Criminal Arrests And Nursing Licenses
If you’ve been arrested, call today to find out how to mitigate the impact on your nursing license. We offer a free legal consultation, (503) 232-9280.
For nurses, criminal convictions may result in the loss of their nursing licenses, jobs, and even their careers.
To obtain your nursing license or your certificate in Oregon, you will be required to pass a national criminal background check, and any “hits” (arrests or convictions) are sent straight to an investigations department for review.
A conviction doesn’t necessarily mean that you can’t obtain your nursing license. The OSBN will review all prior arrests and convictions and weigh how those may impact your ability to work successfully as a nurse. The severity, nature, and timing of your offenses, as well as any history of rehabilitation, are considered. Some specific convictions, such as murder, manslaughter, assault, kidnapping, and rape will automatically disqualify you from receiving your nursing license.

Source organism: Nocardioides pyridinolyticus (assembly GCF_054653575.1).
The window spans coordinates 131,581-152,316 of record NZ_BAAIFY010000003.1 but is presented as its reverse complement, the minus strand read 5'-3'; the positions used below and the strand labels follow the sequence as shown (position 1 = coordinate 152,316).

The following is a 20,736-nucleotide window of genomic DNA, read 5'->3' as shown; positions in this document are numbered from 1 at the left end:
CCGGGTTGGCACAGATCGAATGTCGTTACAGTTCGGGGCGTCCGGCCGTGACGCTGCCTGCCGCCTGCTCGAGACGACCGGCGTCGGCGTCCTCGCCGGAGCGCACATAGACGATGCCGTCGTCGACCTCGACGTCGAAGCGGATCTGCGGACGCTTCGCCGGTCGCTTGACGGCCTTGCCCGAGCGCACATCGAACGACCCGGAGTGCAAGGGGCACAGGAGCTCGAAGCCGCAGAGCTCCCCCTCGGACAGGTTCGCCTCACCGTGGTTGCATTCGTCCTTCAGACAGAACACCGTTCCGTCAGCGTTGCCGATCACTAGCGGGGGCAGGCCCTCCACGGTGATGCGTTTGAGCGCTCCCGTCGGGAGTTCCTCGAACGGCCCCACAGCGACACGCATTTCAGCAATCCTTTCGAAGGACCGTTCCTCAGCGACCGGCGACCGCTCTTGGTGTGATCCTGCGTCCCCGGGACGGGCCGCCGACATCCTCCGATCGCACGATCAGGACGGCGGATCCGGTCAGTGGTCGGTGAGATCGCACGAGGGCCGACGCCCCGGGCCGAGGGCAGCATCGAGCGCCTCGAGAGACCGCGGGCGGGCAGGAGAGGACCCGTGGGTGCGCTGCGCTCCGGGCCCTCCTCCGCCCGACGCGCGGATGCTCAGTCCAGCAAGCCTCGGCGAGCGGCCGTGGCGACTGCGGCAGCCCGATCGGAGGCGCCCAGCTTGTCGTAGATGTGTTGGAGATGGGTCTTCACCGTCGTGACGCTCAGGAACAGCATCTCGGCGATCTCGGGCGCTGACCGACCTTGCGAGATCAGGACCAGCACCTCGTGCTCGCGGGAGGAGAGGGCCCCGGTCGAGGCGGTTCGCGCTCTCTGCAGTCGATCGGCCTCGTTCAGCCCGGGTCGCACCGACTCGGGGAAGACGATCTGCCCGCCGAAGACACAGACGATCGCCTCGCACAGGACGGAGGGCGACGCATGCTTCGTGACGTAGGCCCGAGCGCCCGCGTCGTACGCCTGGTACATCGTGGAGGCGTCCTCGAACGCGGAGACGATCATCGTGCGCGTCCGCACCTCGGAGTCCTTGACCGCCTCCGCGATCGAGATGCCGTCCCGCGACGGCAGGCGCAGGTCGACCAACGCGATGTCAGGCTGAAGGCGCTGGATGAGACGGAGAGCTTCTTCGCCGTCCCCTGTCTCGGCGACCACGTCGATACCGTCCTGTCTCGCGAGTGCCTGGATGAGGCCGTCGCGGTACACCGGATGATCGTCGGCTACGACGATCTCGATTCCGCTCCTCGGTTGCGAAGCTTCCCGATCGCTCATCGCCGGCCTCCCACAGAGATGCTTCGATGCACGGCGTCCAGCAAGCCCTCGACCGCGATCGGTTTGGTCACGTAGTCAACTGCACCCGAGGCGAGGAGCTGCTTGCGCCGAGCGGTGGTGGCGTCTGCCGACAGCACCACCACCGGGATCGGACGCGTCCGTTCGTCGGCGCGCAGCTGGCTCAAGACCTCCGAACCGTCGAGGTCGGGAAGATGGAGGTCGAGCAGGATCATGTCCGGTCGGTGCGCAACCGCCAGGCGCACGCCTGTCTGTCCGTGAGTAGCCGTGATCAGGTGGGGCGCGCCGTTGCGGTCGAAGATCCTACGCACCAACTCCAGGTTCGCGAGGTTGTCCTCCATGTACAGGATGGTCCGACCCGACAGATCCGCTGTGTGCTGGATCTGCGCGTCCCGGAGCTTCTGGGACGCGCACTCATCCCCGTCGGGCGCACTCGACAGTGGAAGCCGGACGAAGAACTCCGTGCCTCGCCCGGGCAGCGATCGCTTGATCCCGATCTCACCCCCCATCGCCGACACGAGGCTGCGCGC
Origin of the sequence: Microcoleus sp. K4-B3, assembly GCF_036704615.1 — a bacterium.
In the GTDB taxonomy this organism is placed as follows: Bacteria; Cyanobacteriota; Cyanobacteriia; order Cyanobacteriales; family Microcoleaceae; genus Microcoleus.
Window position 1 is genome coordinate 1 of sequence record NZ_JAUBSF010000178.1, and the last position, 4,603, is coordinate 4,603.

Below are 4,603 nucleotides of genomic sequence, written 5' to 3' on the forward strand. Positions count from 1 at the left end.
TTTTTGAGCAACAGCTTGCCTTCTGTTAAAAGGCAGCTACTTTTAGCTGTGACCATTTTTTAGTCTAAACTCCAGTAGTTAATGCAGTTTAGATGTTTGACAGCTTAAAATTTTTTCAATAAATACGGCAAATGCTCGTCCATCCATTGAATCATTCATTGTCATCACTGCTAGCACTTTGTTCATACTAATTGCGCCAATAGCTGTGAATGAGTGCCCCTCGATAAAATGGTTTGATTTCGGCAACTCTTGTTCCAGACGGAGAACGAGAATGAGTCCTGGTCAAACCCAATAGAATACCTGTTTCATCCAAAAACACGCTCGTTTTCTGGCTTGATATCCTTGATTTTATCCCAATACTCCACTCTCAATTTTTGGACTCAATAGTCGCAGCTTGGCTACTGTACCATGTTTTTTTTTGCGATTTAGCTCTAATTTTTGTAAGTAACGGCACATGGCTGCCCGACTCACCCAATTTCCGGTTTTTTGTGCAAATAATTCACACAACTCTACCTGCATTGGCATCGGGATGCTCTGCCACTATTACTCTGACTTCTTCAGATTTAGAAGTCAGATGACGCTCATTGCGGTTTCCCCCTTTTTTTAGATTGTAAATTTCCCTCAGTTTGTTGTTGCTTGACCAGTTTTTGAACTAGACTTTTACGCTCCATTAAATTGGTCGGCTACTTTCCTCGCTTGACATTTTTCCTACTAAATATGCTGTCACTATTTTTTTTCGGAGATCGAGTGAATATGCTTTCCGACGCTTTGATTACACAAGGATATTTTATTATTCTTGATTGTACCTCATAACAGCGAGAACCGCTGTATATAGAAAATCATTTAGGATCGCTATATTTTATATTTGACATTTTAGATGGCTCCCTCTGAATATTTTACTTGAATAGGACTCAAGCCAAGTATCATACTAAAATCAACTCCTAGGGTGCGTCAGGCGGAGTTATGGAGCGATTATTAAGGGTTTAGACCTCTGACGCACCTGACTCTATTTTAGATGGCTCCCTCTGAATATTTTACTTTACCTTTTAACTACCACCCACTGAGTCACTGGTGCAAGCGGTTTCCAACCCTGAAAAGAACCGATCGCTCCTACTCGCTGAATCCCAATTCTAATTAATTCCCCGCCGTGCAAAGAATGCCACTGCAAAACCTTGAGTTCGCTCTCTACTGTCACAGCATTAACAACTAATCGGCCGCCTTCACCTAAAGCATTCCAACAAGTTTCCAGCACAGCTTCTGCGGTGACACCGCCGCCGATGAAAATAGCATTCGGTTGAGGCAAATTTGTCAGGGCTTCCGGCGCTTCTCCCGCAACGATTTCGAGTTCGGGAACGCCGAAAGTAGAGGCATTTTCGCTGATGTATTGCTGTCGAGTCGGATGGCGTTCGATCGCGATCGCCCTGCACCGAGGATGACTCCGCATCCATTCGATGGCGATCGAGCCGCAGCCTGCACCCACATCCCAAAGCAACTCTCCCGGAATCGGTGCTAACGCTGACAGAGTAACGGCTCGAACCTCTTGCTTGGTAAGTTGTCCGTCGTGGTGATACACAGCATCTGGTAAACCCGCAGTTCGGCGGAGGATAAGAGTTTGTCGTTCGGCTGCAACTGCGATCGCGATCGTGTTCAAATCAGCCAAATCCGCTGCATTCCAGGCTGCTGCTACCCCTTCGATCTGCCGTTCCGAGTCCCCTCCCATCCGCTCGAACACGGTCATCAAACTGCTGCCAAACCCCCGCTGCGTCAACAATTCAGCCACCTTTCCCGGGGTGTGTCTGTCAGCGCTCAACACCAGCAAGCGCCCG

When renewing your nursing license, you are required to disclose any and all arrests and convictions (misdemeanors and felonies), with the exception of minor traffic violations. Even if you did complete a court diversion program and all the charges were dismissed, you will still need to report the offense to the state board. It’s important to note, also, that even though minor traffic violations don’t need to be reported, all types of alcohol-related traffic violations must be reported.
If your nursing license application or renewal is denied by the OSBN, you have the right to appeal that decision and receive an administrative hearing, and that’s the point at which the services of an attorney who has experience working with nurses can be vital.
Do you have questions about how a criminal arrest or conviction could impact your nursing license? Please contact us to schedule a free legal consultation. Our phone number is (503) 232-9280, or e-mail our office at .
Please note: Kevin Keaney, whose law office is in Portland, represents nurses in Oregon, Washington, and Texas in matters concerning their nursing licenses. He is also a member of the Portland Business Alliance.